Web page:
A festive walk over Catbells

Just to be clear, the Catbells referred to in the title of this post is a picturesque hill in the northern part of the English Lake District, and not some weird tradition involving cats, their bells and my size ten walking boots. Please don’t call any animal rights groups, no cats were hurt during the entirely harmless activity of fell walking. Well, I say entirely harmless, but after ten months in the Netherlands my legs were in pieces on the hills.

Derwent Water with Skiddaw and Belncathra in cloud, from Skelgil Bank, Lake District, Cumbria

Derwent Water with Skiddaw and Belncathra in cloud, from Skelgil Bank, Lake District, Cumbria

Newlands Valley from Skelgill Bank, Lake District, Cumbria

Newlands Valley from Skelgill Bank, Lake District, Cumbria

Catbells with Derwent Water in background, Lake District, Cumbria

Catbells with Derwent Water in background, Lake District, Cumbria

I’ve spent a lot of time in the Lake District but it is quite rare for me to visit the northern edge of the National Park. The moment I started the steep ascent up Skelgill Bank to Cat Bells I remembered why: whenever I walk in this area the weather almost always turns violent, typically involving strong winds and driving rain. True to form, I was greeted by a sudden downpour which turned to hailstone. I’d been warned.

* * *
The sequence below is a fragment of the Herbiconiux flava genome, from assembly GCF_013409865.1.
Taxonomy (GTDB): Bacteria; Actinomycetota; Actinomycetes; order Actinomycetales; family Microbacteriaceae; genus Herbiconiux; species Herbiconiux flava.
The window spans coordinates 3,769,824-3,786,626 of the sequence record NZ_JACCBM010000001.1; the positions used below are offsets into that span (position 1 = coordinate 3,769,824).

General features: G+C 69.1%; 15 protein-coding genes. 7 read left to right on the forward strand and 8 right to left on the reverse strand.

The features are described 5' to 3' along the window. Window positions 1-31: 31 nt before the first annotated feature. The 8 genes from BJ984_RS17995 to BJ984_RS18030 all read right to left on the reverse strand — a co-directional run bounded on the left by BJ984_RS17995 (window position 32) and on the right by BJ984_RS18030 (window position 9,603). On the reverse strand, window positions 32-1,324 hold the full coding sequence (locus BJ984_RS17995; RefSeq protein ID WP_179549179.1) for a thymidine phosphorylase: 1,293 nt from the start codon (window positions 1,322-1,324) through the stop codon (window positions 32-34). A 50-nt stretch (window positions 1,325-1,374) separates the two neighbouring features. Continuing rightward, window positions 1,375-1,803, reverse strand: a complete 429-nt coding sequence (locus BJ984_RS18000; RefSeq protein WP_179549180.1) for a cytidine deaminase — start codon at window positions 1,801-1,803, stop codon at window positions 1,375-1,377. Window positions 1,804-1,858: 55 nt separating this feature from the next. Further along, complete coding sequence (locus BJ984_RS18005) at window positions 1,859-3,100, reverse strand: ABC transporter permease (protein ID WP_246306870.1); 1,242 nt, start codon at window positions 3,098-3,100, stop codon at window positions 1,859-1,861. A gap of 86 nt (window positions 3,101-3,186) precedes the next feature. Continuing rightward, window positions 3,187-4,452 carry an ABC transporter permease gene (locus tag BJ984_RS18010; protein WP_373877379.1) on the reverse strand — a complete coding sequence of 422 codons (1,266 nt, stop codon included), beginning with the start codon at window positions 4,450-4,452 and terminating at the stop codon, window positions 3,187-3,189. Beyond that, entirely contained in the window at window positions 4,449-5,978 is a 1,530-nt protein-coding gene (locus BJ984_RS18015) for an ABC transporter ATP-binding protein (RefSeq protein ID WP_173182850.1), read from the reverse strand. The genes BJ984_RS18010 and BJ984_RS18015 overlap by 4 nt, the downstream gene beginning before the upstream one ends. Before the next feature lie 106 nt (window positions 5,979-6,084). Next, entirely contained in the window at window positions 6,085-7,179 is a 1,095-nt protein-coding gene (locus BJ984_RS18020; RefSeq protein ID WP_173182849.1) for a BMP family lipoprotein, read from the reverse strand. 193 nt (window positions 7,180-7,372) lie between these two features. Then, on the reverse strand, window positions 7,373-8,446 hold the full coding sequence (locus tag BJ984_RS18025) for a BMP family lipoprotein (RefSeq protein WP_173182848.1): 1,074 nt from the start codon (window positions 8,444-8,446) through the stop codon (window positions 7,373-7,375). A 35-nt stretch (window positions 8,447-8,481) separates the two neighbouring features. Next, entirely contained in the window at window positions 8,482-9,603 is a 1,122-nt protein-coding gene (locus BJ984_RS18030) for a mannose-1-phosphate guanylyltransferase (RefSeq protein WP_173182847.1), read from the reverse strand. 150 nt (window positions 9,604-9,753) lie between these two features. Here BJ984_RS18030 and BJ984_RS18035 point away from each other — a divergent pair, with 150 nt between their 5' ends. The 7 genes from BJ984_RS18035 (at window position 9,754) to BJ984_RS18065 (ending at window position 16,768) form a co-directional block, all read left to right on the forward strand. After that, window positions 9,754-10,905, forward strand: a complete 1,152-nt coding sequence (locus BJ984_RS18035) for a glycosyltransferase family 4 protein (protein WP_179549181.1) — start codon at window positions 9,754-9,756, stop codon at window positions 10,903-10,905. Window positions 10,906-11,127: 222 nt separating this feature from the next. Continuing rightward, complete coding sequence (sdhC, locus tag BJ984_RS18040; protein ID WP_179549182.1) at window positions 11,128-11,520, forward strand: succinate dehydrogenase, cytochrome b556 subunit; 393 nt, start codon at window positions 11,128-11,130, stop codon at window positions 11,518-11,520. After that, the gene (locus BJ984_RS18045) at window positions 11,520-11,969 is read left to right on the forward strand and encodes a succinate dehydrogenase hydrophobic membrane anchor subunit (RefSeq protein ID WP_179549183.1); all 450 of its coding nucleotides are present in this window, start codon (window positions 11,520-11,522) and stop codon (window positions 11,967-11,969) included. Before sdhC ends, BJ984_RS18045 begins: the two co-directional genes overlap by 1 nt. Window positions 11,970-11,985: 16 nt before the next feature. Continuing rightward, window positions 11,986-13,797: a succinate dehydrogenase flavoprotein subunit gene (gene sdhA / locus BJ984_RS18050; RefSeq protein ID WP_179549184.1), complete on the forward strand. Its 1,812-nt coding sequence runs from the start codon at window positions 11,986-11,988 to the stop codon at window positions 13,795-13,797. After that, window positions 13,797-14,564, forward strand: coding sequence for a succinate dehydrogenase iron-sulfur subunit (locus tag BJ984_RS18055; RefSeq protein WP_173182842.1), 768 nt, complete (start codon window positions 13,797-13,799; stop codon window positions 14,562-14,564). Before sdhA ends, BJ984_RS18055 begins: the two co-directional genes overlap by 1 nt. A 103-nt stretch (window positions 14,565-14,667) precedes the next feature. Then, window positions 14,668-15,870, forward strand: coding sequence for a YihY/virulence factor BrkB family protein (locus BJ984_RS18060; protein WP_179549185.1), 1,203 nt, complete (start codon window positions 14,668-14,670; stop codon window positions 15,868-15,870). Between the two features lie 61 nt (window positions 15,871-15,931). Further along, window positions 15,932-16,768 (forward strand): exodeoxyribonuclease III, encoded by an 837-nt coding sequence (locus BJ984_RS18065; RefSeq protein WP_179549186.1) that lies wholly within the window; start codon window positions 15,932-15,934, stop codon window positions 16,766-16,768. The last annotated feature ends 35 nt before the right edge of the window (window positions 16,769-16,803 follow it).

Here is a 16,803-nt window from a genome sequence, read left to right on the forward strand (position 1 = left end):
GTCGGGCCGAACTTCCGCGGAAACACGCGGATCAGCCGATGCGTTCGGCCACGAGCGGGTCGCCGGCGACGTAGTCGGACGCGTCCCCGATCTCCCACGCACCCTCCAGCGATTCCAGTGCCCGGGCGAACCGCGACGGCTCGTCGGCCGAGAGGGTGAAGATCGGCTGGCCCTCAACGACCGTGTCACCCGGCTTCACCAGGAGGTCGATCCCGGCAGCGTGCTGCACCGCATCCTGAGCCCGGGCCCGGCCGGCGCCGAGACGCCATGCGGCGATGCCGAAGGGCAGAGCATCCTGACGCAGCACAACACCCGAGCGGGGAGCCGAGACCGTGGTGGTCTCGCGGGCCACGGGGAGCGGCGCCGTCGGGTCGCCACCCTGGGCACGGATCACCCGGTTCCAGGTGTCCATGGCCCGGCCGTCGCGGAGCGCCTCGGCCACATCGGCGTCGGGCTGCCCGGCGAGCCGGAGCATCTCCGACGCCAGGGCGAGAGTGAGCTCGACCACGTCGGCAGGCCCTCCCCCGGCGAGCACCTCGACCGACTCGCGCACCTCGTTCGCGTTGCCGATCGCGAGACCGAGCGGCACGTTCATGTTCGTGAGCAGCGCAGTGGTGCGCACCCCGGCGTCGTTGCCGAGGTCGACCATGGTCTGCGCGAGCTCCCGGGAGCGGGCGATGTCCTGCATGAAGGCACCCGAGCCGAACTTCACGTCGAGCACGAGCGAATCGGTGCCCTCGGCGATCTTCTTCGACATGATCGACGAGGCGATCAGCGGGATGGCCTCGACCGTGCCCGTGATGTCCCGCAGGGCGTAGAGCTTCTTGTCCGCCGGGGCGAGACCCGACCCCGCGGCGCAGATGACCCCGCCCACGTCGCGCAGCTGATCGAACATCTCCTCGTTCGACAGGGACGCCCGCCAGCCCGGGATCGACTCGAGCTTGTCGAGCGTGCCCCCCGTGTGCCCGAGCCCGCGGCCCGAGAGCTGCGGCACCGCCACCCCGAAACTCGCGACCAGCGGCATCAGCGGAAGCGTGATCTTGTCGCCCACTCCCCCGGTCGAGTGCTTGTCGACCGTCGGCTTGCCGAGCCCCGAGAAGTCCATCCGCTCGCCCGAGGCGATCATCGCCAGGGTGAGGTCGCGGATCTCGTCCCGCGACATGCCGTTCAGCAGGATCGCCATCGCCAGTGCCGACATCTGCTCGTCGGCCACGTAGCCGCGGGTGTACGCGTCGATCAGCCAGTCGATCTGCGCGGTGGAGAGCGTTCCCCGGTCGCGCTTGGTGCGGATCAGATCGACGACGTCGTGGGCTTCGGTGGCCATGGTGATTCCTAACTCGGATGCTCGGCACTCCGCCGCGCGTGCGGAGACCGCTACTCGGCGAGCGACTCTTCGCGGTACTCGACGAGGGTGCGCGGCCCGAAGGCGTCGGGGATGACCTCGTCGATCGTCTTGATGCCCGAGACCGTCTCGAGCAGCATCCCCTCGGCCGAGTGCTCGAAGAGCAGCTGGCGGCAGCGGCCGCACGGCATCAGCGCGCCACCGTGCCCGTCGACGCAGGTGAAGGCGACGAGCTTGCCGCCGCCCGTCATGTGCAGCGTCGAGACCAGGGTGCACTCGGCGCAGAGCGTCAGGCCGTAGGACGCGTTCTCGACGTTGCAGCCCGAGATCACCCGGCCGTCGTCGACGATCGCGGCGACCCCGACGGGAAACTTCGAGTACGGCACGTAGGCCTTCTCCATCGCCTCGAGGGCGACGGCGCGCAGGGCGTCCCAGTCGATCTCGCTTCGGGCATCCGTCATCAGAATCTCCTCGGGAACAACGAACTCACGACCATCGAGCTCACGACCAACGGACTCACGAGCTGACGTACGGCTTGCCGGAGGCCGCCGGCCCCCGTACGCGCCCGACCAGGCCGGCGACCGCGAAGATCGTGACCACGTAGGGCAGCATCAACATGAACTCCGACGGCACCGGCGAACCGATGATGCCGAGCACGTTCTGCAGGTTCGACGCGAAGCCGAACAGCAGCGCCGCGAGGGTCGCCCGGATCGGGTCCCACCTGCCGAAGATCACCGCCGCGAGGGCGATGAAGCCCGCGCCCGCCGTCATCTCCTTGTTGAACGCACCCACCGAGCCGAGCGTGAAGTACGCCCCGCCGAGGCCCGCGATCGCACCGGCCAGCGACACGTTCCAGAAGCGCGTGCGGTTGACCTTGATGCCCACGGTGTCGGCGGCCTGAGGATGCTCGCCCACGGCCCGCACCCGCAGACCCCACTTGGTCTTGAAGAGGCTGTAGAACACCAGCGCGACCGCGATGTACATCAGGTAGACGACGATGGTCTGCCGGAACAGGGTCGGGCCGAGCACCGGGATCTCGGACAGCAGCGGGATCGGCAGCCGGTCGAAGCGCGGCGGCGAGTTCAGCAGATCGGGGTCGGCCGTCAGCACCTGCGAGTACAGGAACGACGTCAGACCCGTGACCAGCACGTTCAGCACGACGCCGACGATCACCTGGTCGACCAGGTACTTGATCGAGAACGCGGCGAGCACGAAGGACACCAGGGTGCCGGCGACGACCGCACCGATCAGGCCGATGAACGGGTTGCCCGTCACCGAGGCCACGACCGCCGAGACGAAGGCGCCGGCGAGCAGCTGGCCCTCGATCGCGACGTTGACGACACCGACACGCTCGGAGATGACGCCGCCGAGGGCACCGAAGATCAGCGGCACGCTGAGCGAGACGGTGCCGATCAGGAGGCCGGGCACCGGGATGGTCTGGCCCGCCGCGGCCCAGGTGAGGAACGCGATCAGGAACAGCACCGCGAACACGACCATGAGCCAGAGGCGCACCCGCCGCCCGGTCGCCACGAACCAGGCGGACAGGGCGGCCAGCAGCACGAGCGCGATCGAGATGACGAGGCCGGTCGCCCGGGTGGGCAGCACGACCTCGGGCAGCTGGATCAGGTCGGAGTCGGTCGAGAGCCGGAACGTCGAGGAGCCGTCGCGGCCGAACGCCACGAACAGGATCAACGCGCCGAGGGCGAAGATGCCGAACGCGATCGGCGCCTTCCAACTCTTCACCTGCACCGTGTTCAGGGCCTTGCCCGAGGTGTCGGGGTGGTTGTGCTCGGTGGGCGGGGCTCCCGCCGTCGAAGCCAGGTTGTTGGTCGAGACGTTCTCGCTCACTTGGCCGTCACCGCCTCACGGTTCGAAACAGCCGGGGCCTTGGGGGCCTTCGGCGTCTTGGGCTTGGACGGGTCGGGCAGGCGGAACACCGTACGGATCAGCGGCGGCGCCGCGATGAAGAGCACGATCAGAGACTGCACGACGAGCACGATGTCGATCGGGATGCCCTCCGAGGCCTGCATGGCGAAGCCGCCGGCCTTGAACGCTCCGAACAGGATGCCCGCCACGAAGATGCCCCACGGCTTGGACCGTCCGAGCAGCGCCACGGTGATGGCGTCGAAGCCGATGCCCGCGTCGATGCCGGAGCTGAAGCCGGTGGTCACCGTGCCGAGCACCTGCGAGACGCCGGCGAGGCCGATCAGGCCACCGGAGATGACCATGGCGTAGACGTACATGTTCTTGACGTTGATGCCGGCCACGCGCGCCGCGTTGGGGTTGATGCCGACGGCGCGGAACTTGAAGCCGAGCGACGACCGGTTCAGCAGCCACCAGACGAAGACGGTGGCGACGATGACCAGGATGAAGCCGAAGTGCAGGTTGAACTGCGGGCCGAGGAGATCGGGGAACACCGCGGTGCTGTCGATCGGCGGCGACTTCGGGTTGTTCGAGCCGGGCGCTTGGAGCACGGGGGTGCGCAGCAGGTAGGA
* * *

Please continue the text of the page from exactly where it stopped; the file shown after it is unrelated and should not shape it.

Once, climbing Skiddaw – a short distance away – I was forced to crawl on my hands and knees by winds gusting in excess of 100mph. I actually saw someone blown off their feet that day. The winds on Catbells weren’t that vicious, but when I reached the top of High Spy I could hear the wind roaring up the valley and through a gap in the crags. It sounded like a jumbo jet taking off.

Looking forward to High Spy, Lake District, Cumbria

Looking forward to High Spy, Lake District, Cumbria

Derwent Water from Blea Crag, Lake District, Cumbria

Derwent Water from Blea Crag, Lake District, Cumbria

The View from Maiden Moor, Lake District, Cumbria

The View from Maiden Moor, Lake District, Cumbria